The move was met with immediate anger by Sanders’ supporters and progressive activists. “New York’s Democratic Party just sent a clear message to progressives that their voice and their values do not matter,” Working Families Party State Director Sochie Nnaemeka said in a statement. “Voting for Bernie Sanders would have allowed New York’s progressive voters to send progressive delegates to the convention so we could have a voice in shaping the Democratic Party platform that we know we need at this moment.”

Without a primary, it’s now up to the state Democratic Party to vote on which delegates go to the convention. Much of the Democratic establishment in New York supports Biden. However, Jacobs told City & State that he would like to work with both the Biden and Sanders campaigns to find a way to fairly allocate delegates to both candidates. “The whole purpose of what we did is not political, it’s health-related,” Jacobs said. “It wasn’t to cut out all of Bernie Sanders’ delegates, that was never the intention.” Jacobs said that there is a state committee meeting in early to mid-July, so the vote on delegates would likely come before then.

On Twitter, progressive congressional candidate and Sanders supporter Lauren Ashcraft called the move “absolutely shameful” and suggested that Sanders should sue to get his name back on the ballot. In a statement, Sanders’ senior adviser Jeff Weaver called the state Board of Elections decision “an outrage, a blow to American democracy, and must be overturned by the (Democratic National Committee.)”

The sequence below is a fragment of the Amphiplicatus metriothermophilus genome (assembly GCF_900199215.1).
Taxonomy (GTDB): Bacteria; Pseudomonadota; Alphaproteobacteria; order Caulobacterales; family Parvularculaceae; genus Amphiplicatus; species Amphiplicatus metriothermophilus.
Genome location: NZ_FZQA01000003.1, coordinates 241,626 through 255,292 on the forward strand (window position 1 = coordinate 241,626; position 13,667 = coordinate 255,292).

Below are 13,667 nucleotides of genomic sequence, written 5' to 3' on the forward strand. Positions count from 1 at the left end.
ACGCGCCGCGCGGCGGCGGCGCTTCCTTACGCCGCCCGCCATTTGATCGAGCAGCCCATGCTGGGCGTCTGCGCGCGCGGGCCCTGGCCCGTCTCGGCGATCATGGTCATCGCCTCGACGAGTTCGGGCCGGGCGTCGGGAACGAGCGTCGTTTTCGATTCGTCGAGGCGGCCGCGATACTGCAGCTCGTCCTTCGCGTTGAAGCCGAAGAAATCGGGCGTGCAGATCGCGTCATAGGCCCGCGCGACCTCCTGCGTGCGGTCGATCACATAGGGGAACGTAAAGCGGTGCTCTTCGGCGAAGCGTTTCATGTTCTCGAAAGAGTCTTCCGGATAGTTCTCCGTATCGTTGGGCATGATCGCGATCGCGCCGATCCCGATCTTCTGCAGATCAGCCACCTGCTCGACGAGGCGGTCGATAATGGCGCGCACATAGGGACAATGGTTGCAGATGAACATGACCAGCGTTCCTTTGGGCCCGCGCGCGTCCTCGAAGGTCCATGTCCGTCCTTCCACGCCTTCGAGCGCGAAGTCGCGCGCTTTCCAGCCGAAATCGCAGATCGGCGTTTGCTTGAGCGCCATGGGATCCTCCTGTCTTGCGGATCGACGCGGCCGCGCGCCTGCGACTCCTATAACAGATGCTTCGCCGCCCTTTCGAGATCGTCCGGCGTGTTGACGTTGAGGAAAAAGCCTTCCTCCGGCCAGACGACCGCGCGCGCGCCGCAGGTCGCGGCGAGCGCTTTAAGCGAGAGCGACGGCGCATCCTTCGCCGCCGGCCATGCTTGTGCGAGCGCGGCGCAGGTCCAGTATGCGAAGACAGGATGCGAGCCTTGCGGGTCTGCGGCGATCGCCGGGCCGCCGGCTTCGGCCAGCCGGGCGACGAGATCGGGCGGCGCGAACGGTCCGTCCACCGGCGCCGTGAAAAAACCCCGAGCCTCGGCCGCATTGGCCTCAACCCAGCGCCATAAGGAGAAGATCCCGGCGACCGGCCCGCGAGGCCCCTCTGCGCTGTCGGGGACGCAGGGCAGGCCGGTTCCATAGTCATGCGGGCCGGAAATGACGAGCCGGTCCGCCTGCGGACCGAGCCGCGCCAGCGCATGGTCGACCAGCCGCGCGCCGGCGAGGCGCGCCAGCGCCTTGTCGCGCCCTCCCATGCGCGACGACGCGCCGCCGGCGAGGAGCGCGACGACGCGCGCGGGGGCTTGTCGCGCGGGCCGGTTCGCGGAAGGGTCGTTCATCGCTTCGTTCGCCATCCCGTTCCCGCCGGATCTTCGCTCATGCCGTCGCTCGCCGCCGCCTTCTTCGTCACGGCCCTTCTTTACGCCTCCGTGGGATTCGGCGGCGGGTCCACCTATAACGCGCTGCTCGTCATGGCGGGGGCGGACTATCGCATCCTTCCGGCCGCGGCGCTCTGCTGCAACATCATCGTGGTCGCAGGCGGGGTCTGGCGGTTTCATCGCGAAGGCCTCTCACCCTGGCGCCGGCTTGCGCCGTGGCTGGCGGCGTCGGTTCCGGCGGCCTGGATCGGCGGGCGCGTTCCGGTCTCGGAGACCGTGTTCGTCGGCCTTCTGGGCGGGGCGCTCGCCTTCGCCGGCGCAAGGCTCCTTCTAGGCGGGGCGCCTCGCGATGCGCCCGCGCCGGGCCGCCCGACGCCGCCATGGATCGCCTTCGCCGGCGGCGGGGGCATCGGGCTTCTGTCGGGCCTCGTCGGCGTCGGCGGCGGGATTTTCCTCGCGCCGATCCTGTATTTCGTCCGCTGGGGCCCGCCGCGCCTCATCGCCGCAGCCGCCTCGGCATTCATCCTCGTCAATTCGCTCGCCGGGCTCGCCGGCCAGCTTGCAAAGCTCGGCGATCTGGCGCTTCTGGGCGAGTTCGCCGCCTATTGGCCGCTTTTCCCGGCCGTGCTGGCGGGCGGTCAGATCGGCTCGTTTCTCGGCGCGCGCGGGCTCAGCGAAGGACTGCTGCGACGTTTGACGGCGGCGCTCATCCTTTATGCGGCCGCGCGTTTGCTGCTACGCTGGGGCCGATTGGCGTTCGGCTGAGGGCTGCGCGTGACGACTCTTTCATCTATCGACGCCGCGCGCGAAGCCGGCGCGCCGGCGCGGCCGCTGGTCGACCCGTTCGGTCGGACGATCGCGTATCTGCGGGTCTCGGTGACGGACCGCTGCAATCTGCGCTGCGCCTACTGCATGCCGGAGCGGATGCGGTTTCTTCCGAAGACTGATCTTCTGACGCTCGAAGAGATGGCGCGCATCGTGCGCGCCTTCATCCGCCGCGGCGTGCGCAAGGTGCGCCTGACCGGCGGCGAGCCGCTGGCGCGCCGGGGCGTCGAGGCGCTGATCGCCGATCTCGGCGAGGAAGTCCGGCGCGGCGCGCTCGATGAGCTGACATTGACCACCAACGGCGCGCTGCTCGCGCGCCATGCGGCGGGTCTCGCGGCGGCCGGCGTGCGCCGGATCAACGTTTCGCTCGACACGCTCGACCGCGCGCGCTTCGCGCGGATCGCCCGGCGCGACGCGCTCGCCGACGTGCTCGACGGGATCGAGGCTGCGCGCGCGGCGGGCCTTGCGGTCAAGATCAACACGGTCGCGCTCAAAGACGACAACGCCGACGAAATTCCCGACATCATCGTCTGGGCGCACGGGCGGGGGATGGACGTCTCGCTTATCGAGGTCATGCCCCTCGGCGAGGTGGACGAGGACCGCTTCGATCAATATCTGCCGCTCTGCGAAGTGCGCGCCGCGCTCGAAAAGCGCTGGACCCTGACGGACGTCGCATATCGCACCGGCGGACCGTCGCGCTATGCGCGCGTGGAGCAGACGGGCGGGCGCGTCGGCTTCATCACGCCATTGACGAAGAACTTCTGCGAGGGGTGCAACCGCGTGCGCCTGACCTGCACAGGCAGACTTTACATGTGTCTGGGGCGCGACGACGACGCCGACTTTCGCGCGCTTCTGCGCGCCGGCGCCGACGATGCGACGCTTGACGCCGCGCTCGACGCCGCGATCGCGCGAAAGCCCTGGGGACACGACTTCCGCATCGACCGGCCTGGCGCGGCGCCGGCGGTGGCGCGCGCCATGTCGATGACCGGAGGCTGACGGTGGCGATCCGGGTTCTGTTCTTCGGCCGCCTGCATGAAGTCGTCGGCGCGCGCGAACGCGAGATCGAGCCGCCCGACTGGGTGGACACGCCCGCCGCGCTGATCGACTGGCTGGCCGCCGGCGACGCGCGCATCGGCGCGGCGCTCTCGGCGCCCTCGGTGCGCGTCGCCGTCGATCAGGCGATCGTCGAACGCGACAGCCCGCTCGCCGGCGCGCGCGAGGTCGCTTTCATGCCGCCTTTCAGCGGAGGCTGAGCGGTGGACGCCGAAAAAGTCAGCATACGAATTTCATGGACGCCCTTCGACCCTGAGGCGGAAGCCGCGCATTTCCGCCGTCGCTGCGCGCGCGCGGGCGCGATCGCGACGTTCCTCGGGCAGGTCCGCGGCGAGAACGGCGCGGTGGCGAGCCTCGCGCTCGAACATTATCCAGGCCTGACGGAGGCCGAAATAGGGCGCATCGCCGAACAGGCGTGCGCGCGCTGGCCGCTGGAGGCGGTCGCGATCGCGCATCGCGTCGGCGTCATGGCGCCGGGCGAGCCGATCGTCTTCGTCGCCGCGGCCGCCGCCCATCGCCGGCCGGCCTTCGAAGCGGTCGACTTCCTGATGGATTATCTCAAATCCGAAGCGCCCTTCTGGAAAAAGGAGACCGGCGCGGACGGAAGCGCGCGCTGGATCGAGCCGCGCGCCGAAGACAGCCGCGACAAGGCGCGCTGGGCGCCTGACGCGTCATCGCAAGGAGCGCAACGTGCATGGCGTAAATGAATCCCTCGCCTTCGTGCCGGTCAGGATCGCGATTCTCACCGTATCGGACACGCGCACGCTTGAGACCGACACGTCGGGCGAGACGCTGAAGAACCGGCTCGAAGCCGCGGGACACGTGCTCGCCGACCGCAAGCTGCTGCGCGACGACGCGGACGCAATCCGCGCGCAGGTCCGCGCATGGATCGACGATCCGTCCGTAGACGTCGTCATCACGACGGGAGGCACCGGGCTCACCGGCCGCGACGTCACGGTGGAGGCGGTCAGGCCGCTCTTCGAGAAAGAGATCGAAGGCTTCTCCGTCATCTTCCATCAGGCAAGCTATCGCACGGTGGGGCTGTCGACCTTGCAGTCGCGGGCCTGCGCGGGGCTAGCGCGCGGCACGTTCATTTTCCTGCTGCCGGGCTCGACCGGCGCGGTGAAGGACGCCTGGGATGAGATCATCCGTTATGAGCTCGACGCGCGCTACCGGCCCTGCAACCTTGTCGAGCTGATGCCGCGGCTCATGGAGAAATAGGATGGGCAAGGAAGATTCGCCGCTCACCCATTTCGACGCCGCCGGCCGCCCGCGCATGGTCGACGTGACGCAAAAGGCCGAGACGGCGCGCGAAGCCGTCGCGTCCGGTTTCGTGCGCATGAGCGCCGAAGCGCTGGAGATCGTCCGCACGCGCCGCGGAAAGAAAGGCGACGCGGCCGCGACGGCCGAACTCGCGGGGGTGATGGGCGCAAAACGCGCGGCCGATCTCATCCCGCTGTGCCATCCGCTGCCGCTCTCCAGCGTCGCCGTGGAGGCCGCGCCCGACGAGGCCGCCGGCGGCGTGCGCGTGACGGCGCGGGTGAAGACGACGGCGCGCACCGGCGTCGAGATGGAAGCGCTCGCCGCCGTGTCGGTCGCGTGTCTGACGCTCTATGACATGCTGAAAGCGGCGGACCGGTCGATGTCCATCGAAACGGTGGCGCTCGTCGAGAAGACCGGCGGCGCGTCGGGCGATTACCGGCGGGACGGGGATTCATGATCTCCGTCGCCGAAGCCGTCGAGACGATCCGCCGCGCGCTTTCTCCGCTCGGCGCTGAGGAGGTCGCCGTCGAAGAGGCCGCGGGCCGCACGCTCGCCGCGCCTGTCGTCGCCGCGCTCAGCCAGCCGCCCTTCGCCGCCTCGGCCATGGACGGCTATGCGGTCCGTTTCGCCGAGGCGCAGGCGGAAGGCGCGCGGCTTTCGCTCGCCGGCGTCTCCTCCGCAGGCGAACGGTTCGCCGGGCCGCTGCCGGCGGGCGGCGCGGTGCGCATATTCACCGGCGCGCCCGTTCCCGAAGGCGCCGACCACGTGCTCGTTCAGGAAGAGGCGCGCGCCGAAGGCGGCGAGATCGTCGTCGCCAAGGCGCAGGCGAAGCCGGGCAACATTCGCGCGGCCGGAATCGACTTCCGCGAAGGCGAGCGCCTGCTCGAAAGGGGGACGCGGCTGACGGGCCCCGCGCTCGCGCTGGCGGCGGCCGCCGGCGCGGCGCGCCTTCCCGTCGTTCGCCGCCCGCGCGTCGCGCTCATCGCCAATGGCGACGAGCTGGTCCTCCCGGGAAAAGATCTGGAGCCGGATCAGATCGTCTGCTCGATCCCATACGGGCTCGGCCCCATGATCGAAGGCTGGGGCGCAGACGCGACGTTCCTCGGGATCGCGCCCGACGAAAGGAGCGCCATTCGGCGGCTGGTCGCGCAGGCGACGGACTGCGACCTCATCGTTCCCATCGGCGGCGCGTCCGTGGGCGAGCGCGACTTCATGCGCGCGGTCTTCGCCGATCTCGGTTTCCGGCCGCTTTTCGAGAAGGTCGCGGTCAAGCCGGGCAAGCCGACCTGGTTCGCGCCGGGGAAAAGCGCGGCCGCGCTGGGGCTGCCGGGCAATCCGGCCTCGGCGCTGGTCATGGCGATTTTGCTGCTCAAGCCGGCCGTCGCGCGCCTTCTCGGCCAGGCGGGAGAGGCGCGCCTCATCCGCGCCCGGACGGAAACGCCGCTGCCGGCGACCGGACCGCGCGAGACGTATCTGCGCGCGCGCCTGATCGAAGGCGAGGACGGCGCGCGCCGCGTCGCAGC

Progressives, and the Sanders campaign, also questioned why, if there is concern about poll worker and voter safety, New York could not simply keep polls closed and implement a vote-by-mail system, like Ohio. Gov. Andrew Cuomo has issued two executive orders in order to make it easier for people to vote absentee. One expanded the application criteria so that the “illness” provision includes the risk of contracting COVID-19. The other mandated that an application be sent to every eligible voter in the state. However, directly mailing ballots would violate the state constitution, according Secretary to the Governor Melissa DeRosa. It would take a constitutional amendment to implement a true vote-by-mail system that allows anyone to vote absentee without providing a justification.

As the good-government group Common Cause New York pointed out, closing polling sites, even with comprehensive mail-in voting, stands to disenfranchise voters, especially if the change is made with little notice. Sarah Goff, the deputy director of Common Cause New York, said voters should have options, so if anything goes wrong with applying for or receiving a mail-in ballot then that person can still vote in person. For example, officials in Ohio have said some voters will not receive their ballots in time to vote, forcing those voters to go to the one polling place in each county with the possibility of long lines.

Replacing in-person voting with voting by mail could also overwhelm local boards of elections, again like in Ohio, which have never handled anything like this before. “Can we get there? Yeah, I think so,” Jacobs said of the state’s ability to hold a completely mail-in presidential primary. “Right out of the box, eight, 10 weeks in advance? No.”